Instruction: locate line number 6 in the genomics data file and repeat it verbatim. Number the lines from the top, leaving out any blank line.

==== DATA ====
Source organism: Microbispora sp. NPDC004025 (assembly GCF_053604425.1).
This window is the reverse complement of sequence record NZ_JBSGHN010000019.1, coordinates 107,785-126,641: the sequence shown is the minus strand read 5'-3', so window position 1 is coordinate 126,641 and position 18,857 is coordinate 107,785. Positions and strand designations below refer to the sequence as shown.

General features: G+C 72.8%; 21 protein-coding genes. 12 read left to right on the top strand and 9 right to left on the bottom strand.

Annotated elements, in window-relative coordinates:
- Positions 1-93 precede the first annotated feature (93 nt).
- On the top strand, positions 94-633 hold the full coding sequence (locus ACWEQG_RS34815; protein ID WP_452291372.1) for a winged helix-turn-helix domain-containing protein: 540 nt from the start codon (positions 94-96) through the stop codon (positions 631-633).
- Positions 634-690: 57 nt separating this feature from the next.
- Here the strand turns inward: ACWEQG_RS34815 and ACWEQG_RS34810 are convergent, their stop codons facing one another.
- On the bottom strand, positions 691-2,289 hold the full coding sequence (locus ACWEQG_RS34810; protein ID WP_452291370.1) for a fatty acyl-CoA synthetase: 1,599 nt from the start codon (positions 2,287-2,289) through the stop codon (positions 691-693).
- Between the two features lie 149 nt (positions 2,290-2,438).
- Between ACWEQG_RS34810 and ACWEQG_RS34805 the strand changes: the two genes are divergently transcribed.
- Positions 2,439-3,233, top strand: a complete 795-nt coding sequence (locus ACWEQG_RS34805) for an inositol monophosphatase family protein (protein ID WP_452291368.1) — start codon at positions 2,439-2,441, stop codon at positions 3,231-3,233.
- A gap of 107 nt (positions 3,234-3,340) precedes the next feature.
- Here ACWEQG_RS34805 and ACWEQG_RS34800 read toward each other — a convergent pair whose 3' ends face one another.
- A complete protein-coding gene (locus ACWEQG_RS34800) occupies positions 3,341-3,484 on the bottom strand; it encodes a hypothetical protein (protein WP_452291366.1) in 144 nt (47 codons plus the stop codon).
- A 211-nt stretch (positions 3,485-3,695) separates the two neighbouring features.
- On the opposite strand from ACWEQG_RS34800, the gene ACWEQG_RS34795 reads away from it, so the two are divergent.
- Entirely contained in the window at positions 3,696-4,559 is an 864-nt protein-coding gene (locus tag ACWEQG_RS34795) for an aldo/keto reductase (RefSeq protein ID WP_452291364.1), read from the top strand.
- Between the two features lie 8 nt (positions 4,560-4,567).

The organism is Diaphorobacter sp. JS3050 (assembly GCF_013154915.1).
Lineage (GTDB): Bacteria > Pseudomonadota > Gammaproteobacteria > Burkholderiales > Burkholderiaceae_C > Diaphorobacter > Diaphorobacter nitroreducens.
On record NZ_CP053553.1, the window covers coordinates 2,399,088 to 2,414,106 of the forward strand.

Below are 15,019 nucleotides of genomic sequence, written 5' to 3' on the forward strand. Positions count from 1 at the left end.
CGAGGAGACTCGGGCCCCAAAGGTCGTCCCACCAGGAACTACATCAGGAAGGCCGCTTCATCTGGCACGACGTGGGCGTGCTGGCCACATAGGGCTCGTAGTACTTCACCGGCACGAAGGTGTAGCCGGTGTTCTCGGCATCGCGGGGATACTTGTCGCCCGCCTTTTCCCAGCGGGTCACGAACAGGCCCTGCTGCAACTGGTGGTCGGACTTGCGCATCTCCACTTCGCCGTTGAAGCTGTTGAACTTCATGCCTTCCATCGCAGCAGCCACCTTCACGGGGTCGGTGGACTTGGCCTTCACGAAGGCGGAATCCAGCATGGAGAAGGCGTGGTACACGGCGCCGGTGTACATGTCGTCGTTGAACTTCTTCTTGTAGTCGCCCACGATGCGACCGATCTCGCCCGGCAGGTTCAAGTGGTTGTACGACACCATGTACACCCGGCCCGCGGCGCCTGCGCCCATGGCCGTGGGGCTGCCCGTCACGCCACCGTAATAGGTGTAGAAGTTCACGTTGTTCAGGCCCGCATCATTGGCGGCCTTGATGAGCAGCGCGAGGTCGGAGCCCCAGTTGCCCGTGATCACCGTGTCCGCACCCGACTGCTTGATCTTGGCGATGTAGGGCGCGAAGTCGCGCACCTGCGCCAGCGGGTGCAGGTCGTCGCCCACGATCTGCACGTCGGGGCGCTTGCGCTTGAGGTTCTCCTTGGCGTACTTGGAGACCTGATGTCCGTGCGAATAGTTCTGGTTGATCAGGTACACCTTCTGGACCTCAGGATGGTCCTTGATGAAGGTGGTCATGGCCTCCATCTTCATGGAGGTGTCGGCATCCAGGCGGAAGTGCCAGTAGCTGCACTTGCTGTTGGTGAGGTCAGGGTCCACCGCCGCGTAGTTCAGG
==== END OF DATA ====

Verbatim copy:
- On the top strand, positions 94-633 hold the full coding sequence (locus ACWEQG_RS34815; protein ID WP_452291372.1) for a winged helix-turn-helix domain-containing protein: 540 nt from the start codon (positions 94-96) through the stop codon (positions 631-633).